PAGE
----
The Lost Art of Website Usability

You’ve optimized the hell out of your site and now you’ve got visitors flocking to your pages in droves. The problem is that your site is about as user friendly as a bear trap. And chances are the poor usability of your website, like the bear trap, is going to cause you to lose a valuable customer.

Web Analytics to the rescue! …sort of.

Search engine marketers and online businesses alike love their web analytics tools. Unique visitors, top referring URLs and most popular pages have become some of the line items for measuring a website’s success. I mean, who wouldn’t love the ability to track every little move your visitors make, converting each click into a dollar amount?

And these days it’s fairly easy to track just about everything:

  • Did the visitor view more than 3 pages?
  • Did he come from Google?
  • What keywords did he type to get there?
  • Was he frustrated by the confusing navigation?

Ah, the Achilles Heel of web reports–the dreaded “user experience” factor! Was the user frustrated? Maybe, but our analytics tools can’t tell us that. These tools can only give us the end result of the user’s experience but can’t quite tell us what drove the user to act a certain way. One of the main reasons why website usability is often the last thing considered in marketing a site is simply because it’s almost impossible to track and very difficult to assess.

When you optimize your website for the search engines you’re really only halfway there.

Site owners need to consider the other half of the optimization process: optimizing for website usability. Specifically, what is the user going to encounter once they get to the site, and how easy have you made it for them to find what they’re looking for? Your efforts at naturally optimizing your site have paid off and driven significant traffic to your site. Now you need to convert those leads! For an ecommerce site this may mean getting a new visitor to purchase your product or service. For bloggers this may mean convincing the new visitor to become a regular subscriber. Whatever the goal of the site, it is important to have a website that is intuitive and as easy to navigate as possible. Frustrated users will look elsewhere for their answers, no matter how well-optimized your site is.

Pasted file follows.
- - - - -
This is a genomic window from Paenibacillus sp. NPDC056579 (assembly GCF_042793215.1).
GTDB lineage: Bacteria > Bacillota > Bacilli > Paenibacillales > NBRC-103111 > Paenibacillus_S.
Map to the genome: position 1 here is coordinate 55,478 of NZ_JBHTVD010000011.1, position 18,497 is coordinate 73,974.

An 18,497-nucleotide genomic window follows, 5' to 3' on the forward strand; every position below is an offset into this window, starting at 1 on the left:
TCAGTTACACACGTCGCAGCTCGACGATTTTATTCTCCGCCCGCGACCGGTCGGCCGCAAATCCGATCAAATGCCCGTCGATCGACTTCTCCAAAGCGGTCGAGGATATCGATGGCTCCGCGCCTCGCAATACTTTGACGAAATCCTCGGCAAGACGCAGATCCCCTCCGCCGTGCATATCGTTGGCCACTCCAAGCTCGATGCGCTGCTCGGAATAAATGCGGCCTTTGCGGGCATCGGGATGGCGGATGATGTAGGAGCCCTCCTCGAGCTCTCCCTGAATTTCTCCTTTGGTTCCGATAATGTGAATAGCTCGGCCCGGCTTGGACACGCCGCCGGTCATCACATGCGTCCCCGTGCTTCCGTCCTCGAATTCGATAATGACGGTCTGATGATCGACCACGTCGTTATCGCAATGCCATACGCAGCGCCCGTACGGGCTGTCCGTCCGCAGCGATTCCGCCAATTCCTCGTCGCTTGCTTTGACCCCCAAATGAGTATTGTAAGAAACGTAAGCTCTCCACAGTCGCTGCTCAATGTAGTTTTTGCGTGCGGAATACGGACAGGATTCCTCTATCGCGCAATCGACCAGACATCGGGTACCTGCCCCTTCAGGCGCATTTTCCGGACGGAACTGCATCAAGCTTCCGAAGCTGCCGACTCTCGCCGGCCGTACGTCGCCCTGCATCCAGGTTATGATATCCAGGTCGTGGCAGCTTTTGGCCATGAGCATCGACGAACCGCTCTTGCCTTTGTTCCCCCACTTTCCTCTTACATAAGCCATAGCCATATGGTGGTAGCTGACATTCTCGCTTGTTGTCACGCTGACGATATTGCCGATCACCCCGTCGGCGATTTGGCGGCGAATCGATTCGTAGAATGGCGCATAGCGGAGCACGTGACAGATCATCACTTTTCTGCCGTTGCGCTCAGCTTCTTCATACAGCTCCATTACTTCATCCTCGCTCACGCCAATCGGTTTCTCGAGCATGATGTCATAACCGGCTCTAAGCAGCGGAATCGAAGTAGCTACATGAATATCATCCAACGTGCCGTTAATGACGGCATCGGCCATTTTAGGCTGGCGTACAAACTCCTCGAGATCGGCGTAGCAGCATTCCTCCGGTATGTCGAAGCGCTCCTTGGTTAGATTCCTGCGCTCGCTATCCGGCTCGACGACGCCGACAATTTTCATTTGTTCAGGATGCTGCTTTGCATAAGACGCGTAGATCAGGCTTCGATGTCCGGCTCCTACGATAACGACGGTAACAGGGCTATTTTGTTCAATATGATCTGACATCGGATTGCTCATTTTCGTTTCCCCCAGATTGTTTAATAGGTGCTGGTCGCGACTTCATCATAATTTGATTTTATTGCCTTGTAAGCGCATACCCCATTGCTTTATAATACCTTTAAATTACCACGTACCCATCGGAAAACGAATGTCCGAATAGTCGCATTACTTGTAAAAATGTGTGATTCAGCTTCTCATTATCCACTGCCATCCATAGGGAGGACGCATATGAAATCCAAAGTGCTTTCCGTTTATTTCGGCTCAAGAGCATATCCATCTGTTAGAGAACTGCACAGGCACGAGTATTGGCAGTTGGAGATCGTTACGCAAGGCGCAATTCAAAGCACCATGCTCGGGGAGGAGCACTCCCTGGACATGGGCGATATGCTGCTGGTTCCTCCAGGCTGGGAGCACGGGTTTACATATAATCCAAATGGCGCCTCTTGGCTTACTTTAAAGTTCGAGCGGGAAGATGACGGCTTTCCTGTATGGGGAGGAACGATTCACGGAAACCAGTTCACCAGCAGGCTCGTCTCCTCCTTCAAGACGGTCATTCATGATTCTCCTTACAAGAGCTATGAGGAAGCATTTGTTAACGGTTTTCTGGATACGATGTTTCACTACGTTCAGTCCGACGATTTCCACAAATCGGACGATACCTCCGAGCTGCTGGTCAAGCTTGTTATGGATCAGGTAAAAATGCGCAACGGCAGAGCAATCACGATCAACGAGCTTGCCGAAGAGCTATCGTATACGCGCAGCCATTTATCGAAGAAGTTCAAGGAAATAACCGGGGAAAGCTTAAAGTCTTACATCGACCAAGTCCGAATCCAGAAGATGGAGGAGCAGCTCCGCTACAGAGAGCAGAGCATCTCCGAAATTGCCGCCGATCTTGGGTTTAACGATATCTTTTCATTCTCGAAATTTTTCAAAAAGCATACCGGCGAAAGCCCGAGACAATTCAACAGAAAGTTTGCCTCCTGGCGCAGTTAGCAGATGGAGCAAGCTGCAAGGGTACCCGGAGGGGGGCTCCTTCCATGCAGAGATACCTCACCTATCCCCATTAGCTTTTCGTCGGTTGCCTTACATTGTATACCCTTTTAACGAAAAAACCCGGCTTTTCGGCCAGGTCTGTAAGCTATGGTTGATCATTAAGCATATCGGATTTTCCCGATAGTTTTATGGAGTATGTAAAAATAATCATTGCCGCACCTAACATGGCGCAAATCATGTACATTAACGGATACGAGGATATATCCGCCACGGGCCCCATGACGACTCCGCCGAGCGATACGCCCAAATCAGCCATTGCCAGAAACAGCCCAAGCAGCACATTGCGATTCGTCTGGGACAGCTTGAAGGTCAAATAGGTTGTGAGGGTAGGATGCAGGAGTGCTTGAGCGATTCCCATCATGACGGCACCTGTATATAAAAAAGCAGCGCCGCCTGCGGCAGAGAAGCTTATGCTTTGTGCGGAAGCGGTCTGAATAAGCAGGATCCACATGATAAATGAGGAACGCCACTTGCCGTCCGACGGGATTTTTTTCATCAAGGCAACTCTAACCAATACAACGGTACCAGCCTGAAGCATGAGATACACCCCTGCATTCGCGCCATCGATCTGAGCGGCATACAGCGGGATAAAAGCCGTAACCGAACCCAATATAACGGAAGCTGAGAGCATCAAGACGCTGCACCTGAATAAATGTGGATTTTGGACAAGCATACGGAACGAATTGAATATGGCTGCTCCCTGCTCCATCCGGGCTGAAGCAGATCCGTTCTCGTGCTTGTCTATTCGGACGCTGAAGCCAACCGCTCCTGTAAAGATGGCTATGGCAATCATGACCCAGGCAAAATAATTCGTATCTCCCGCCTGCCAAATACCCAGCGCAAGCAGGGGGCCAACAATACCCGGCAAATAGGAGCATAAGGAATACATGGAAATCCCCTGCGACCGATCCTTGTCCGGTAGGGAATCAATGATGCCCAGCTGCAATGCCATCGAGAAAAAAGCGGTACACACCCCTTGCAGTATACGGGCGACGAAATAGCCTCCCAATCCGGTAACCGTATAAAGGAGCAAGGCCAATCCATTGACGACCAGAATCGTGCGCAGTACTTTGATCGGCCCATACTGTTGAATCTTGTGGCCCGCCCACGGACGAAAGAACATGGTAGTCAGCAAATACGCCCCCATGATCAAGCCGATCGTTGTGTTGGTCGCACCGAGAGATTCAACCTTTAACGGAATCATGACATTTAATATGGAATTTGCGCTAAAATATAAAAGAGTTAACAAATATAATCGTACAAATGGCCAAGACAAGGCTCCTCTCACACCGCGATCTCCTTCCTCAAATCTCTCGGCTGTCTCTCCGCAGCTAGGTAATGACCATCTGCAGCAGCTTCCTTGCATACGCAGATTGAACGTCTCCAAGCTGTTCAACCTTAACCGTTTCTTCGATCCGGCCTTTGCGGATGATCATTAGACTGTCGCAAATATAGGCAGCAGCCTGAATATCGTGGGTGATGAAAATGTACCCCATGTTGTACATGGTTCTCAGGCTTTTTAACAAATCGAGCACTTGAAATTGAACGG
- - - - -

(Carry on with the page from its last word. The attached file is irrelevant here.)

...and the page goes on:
Here are just a few of the usability pitfalls encountered on many sites today:

  • Confusing navigation system
  • Company logos that aren’t linked back to the home page
  • Unconventional navigational elements (ie, “Problems” instead of “FAQs” or “Company Info” instead of “About Us”
  • Links that open new browser windows unexpectedly
  • Unnecessary instructions (ie, a full paragraph of instructions on how to use the “Contact Us” page form)
  • Faux links (ie, images that say “Email us today” but don’t open an email when clicked)
  • Duplicate main and sub-navigational elements
  • No way to contact site owner

In an upcoming post I will outline some of these major usability pitfalls and reasons why they may be creating a negative user experience on your site. In the meantime, optimize your website for both the search engines AND the people who will use it. And always remember that it’s great to have new visitors, but it’s even better to create a solid relationship with those visitors once they’re on your site.

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